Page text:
That's a lot of legalese, so many of us are probably wondering what it all really means, what is the basis of their complaint and how much of it is tied to former The Walking Dead producer (and creator of the TV series) Frank Darabont's own lawsuit against AMC? We'll try to break it down for you as as best as we can.
IT ALL BEGAN WITH FRANK DARABONT
In 2013, Frank Darabont (and his representation, Creative Artists Agency) sued AMC for wrongful termination after Darabont was fired after just a single season of the hit television series. However, Darabont also sued over breach of contract, claiming that AMC was paying him less than he was owed based on the profit participation clauses in his original contract with AMC.
That lawsuit has been steadily chugging along for years, and as it nears a possible conclusion (arguments for Summary Judgment for both sides are set for the end of August), it is clear that the investigative accounting done as part of Darabont's lawsuit has inspired the other producers to make a similar claim to Darabont, who is seeking nearly $300 million dollars in damages from AMC.
WHAT IS VERTICAL INTEGRATION, AND HOW DOES IT FACTOR INTO THIS LAWSUIT?
Vertical integration is when a corporation both produces and exhibits its products. For instance, nearly every major drama on CBS nowadays is produced by CBS Television Studios. Therefore, no matter how the shows make money, the ultimate winner is CBS. The Walking Dead is one of the very first shows that AMC decided to try using vertical integration on, after their past hits, Breaking Bad and Mad Men, were both created by outside studios (SONY Television produced Breaking Bad and Lionsgate Television produced Mad Men). Therefore, AMC controls every aspect of The Walking Dead TV series, including where it streams online. They get all of the money. The issue, though, is that the plaintiffs believe that AMC is hiding a large portion of that money from the plaintiffs, who all get to participate in the show's profits.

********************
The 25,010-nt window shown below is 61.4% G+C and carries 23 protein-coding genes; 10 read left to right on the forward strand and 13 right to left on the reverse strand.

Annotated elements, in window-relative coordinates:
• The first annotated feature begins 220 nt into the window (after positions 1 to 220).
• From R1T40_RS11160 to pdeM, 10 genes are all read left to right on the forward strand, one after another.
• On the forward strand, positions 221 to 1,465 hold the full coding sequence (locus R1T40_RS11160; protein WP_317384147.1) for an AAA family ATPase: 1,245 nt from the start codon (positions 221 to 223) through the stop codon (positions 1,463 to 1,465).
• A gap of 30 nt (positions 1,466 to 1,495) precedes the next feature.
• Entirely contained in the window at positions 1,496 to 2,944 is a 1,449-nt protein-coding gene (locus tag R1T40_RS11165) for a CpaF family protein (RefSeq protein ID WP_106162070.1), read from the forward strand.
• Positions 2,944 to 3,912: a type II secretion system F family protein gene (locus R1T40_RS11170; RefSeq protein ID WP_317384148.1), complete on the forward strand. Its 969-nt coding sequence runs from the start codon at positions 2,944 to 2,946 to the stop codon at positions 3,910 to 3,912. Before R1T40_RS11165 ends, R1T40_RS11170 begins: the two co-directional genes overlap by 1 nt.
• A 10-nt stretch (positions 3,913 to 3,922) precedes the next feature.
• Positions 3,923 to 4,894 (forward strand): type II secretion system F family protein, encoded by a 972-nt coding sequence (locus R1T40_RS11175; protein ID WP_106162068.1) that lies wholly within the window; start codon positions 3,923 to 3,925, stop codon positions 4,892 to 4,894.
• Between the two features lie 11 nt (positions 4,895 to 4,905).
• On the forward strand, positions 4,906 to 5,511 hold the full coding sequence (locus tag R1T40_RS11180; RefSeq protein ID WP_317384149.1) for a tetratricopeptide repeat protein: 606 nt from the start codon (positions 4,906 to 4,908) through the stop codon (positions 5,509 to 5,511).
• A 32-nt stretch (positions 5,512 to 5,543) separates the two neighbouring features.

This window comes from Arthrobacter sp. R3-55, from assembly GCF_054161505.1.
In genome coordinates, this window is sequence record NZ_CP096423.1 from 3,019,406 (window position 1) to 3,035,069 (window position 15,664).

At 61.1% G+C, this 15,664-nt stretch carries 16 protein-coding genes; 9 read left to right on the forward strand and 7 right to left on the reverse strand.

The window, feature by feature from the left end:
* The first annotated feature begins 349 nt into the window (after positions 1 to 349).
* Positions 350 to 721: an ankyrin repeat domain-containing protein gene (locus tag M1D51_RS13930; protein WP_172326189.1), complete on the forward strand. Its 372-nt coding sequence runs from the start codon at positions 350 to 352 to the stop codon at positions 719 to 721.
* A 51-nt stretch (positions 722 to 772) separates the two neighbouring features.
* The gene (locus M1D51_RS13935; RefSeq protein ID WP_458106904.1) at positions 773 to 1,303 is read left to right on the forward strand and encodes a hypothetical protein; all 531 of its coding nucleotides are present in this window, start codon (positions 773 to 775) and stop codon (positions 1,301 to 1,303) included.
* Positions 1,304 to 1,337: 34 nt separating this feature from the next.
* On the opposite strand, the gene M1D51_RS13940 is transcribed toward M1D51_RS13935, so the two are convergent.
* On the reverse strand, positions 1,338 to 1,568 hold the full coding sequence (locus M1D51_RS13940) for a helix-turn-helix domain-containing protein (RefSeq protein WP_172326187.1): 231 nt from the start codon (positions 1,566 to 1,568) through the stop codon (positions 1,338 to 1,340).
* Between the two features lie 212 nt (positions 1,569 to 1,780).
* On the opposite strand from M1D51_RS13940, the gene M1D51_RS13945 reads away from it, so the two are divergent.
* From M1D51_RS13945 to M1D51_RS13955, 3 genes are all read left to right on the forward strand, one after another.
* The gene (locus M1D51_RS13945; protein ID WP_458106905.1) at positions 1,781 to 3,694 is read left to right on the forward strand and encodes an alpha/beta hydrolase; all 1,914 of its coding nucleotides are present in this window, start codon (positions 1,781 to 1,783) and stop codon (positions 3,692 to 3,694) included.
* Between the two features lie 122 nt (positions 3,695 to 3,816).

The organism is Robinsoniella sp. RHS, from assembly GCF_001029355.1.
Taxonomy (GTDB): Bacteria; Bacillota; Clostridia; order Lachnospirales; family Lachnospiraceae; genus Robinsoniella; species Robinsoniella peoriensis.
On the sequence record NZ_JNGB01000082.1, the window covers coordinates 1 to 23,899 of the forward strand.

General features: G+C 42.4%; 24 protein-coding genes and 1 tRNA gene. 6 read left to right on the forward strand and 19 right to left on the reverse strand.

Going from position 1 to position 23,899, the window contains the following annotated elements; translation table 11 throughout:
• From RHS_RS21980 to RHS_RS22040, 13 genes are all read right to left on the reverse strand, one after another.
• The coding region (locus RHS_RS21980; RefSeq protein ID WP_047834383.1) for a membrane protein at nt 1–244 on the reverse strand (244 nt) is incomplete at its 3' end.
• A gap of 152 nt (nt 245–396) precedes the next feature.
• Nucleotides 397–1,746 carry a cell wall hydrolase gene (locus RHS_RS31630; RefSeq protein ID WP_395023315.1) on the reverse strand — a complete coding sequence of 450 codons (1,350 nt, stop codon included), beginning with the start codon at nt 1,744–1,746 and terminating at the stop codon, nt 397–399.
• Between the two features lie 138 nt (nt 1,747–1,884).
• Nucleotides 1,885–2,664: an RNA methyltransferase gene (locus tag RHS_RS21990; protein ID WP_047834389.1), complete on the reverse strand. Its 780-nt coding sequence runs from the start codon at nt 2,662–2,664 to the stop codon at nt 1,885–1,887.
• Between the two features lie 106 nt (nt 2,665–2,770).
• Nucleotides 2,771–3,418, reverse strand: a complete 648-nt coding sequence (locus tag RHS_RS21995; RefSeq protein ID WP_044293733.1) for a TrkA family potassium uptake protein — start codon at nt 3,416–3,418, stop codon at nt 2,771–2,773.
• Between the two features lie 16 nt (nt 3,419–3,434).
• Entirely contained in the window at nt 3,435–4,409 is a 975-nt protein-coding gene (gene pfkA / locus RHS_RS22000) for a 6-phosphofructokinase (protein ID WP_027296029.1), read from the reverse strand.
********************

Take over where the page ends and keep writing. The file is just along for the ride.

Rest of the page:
WHAT IS THE LICENSE FEE?
The license fee is the fee that is charged by the studios who produce a TV show to the network. These rates are typically at a lower level early on, but if the show continues to do well, the studio can charge larger and larger license fees, later. Oftentimes, one of the reasons why otherwise popular television shows eventually go off the air is that the shows just get more and more expensive the longer they are on the air, and eventually the networks just say, "Enough is enough."